Lefty is an experienced criminal, responsible for the deaths of 26 people, according to his estimation. He’s both proud of his work and quietly thoughtful and shameful of what he’s done. Early in the film he seems convinced he is going to be killed, and he walks to what might be his death anyways. He’s tired, and he’s apparently ready to die if that’s what’s in store for him. So Lefty is a criminal, but unlike most criminals depicted in movies, he accepts the inevitable consequences of his actions.
From a quick search over Pacino’s filmography, Donnie Brasco seems to be his final mafia film. He acted in the three Godfather films, as well as two De Palma gangster flicks, Scarface and Carlito’s Way. In the latter of those films as well as this one, he plays a tired gangster, no longer consumed by the lavish lifestyle. All he wants is to be done with it.
In Carlito’s Way he wants to live a straight and narrow life, and here he might want to do the same, but his character is too old and tired to try to get out. He can see the walls rising around him, and he senses that the only way out is death.
So it’s interesting to look at this film as the end of an era for Pacino. His character here is compelling, but he’s out of energy. In some scenes he’s almost forgettable, not because of the performance but because of the nature of the character. He’s wasting away and symbolically handing off the torch to Depp.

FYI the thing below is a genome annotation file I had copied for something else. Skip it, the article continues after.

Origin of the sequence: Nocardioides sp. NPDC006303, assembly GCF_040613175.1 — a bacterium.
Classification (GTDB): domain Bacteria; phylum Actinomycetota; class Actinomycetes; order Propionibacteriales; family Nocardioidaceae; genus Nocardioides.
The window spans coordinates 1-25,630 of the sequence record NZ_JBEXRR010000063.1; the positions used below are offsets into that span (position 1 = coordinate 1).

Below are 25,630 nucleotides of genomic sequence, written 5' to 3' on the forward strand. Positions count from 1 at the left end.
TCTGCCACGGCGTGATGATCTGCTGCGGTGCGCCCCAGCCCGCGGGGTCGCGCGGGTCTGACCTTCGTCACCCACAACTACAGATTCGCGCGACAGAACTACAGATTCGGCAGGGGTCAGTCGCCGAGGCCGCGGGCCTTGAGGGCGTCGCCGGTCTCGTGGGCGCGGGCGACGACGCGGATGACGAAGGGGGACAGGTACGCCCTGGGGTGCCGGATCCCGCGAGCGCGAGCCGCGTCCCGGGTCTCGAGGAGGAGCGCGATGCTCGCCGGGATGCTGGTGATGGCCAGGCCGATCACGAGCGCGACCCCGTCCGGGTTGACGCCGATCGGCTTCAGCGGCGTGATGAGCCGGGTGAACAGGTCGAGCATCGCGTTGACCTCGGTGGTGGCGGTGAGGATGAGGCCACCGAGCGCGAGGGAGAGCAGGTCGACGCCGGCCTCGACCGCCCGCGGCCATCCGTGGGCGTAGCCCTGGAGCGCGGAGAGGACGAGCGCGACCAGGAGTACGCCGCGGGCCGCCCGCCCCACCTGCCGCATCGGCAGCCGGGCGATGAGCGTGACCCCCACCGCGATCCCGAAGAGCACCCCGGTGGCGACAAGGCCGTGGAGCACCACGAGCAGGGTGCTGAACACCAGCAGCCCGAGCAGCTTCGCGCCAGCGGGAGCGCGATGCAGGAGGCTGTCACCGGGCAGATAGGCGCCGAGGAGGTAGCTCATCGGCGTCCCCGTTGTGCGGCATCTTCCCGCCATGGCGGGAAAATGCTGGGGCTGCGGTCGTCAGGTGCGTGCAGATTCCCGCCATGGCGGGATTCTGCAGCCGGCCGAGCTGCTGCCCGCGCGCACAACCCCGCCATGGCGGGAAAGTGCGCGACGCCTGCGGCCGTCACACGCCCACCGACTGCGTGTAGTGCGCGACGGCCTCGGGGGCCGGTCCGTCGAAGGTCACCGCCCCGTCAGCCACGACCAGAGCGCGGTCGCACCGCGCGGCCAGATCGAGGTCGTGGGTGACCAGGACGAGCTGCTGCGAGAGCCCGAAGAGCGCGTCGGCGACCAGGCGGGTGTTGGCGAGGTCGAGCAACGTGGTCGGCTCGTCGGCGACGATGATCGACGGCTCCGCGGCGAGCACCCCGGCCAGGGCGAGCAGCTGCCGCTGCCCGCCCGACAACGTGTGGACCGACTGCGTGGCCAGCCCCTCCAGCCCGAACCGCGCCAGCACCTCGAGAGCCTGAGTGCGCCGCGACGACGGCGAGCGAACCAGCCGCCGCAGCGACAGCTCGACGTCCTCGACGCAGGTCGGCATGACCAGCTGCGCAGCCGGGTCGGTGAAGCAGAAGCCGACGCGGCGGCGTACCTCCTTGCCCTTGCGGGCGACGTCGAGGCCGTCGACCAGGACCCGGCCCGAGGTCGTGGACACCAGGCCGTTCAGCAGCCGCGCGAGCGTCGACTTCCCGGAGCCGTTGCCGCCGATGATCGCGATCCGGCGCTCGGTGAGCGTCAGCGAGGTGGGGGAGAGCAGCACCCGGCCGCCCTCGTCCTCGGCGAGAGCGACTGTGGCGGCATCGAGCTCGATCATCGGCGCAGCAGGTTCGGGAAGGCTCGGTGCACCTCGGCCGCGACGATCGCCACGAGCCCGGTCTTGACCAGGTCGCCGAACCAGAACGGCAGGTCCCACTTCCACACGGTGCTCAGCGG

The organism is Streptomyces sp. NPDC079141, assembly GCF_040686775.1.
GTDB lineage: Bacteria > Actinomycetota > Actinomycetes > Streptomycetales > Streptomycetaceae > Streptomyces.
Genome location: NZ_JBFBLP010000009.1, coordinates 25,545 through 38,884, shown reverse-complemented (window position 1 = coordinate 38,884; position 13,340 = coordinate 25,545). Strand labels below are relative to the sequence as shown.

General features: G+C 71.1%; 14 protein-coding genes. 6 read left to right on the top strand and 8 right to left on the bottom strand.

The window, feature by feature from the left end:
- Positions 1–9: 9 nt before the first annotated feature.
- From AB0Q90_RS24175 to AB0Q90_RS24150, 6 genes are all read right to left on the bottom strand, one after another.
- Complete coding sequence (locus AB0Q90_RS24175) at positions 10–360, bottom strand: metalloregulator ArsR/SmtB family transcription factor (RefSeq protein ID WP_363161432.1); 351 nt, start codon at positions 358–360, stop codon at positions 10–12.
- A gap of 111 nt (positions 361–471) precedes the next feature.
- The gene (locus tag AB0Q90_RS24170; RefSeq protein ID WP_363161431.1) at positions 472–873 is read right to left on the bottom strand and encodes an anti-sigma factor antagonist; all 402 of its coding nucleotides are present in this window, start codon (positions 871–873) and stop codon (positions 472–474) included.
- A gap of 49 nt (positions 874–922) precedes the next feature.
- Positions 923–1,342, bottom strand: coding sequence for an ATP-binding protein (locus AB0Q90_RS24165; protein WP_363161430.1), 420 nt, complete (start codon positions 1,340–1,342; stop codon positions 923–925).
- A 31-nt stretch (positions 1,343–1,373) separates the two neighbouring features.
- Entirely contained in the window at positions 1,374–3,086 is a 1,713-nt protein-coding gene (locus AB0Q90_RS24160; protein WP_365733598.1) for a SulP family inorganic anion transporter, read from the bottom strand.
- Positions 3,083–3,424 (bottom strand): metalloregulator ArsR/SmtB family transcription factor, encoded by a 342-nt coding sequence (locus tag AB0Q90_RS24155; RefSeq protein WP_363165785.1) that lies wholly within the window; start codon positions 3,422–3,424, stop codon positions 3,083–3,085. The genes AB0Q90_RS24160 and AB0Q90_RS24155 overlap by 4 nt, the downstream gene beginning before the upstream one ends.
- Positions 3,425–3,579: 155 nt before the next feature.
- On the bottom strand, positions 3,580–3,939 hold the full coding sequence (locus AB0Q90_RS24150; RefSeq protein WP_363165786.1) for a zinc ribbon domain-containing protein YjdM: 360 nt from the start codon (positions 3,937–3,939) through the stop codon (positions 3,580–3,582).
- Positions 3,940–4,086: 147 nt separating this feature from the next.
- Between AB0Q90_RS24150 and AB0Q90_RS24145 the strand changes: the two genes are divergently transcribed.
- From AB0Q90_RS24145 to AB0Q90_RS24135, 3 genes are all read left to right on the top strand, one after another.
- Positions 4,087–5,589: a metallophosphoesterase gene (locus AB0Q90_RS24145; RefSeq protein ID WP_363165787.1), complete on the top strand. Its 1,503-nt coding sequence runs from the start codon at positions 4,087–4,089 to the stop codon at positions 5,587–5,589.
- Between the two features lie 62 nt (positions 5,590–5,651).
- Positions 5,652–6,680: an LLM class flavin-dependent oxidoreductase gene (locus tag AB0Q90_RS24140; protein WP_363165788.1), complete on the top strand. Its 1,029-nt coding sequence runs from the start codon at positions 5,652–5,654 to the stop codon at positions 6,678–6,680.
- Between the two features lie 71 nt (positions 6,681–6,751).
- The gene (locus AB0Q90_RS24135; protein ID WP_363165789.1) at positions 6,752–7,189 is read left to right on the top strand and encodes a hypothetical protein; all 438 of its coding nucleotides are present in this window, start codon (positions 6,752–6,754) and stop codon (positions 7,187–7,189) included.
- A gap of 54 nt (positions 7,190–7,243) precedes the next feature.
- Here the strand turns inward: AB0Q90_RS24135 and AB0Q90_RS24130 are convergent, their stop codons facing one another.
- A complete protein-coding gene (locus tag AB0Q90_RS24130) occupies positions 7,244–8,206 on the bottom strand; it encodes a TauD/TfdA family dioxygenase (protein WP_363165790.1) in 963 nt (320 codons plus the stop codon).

Donnie Brasco for Pacino is like Unforgiven for Clint Eastwood. That 1992 western was the last hurrah for Eastwood as a cowboy, a character type that gave him his fame. In that film, Eastwood is older, weaker, more withdrawn. His character is defined by his fatigue, and though he summons up the strength for one final showdown, he’s too old to life that lifestyle anymore. Unforgiven, I suppose, showed us that all things come to an end. Tony Stark can’t be Iron Man forever, you know.
So Donnie Brasco does the same thing here for Pacino. Lefty is slowly sinking, whether he knows it or not, and it seems he does. Where past Pacino gangsters seemed oblivious to their own vulnerabilities and consumed by coke habits and their power lust, Lefty is unique because he senses the end coming. And almost by definition, mobsters do not think ahead. In every mobster film, we watch them rise to power and then get blindsided by the fall. In each of these films, many of them bookended by some kind of narration, the characters distance themselves from us as they describe the unforseen fall from grace, even as we have long anticipated that fall simply because we’re familiar with the genre.
Lefty is a character who seems to know how things will end even before this movie begins, and in that way he’s more prescient than we are. At the same time, Lefty isn’t special. He’s still a man that has killed 26 people and shows no remorse for it. On one hand, I wish all criminals could be that thoughtful, but such thoughtfulness hasn’t changed anything at all. Lefty still played the game.
So maybe crime, here, is the common denominator. When it comes to lawlessness, we’re all the same. The central mystery of the story is meant to be the degree to which Donnie has lost himself in this mafia lifestyle. If someone like Lefty could go to such violent lengths, maybe Donnie could too.
But the movie tells us that Donnie wouldn’t do that, he only cared about his pal Lefty. And I think that devotion to Donnie’s goodness makes the film suffer. Sure, the film is based on a book written by the real Donnie Brasco, but that might mean the story holds him in too high of esteem, celebrating his heroics while only pretending to dive into the ethics of his decisions while undercover.